It’s already known that marijuana is not highly physically addictive like opioids, but many in the healthcare field want to know a lot more about how it affects the body.
As it is though, in Pennsylvania and other states, medical marijuana is now commonly prescribed for chronic pain.
“Chronic pain is the number one diagnosis that medical marijuana is used for, and marijuana has elements in it that attach to the same receptors as opioids. However, they don’t attach to receptors in your brain stem and those are the ones that cause you to stop breathing and cause respiratory death,” said Carrie Delone, the medical director of Geisinger Holy Spirit.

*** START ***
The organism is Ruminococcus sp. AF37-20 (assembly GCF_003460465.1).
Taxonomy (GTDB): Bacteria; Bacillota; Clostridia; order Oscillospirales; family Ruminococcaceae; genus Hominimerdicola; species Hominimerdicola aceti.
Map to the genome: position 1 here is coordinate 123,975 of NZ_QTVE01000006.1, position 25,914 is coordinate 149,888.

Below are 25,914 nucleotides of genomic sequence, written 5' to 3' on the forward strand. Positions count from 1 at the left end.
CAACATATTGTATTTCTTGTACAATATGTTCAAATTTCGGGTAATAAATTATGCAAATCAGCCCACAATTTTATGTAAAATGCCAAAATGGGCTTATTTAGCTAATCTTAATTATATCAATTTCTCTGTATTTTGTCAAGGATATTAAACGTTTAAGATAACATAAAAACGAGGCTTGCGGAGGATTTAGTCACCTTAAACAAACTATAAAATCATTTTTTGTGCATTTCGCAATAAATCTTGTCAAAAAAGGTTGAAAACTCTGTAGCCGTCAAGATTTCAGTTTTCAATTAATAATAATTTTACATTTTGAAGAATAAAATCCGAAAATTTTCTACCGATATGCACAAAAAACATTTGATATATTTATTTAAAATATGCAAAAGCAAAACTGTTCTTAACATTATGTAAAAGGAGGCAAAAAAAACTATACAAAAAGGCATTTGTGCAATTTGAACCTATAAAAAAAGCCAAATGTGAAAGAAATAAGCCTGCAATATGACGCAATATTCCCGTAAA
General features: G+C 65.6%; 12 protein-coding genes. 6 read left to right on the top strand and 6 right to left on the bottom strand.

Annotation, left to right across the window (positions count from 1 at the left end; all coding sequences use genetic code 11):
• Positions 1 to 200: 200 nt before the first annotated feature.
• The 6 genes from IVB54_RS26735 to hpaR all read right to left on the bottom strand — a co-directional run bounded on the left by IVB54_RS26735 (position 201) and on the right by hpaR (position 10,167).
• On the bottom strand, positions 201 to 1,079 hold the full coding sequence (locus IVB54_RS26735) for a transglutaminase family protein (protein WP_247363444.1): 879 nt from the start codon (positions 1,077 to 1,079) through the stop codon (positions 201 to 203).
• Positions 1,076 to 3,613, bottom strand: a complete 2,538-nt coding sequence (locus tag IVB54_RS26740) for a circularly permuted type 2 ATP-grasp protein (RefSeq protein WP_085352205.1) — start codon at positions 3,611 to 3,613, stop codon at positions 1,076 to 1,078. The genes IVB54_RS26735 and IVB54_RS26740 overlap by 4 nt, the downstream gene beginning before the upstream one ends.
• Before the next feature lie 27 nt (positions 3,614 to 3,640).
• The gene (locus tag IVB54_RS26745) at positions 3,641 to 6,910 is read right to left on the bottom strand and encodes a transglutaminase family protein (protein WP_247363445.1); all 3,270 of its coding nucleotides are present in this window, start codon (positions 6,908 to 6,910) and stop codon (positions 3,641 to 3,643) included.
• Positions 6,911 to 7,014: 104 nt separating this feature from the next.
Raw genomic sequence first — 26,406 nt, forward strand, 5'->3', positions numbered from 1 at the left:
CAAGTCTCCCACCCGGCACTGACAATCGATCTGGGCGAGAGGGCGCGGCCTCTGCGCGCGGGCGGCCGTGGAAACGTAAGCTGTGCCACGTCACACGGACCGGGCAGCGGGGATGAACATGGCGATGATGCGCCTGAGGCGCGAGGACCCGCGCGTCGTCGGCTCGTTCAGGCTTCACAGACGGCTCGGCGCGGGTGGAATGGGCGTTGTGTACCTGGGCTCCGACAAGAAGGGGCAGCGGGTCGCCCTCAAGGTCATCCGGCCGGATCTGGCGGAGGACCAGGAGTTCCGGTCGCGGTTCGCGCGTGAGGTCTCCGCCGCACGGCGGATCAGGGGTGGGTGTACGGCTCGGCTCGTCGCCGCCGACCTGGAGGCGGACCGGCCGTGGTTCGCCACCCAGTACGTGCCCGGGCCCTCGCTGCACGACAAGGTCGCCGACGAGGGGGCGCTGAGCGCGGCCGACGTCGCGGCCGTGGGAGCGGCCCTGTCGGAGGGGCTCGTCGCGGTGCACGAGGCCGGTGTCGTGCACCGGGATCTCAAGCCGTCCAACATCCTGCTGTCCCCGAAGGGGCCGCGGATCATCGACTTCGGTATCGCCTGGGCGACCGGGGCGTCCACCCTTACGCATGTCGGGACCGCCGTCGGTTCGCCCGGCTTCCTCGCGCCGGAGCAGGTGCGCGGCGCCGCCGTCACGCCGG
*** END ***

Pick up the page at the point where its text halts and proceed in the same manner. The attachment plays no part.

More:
And that is what an overdose of opioids does: causes you to stop breathing. Delone believes that in the next three to five years, the medical marijuana business will evolve and become more sophisticated and easier to navigate. Getting research results will be key for several prescribers
If you have a loved one who needs treatment for opioid addiction, the number to call is 1-800-662-HELP. A medical professional will answer, will help get you or your loved one into rehab, and help you figure out how to pay for it.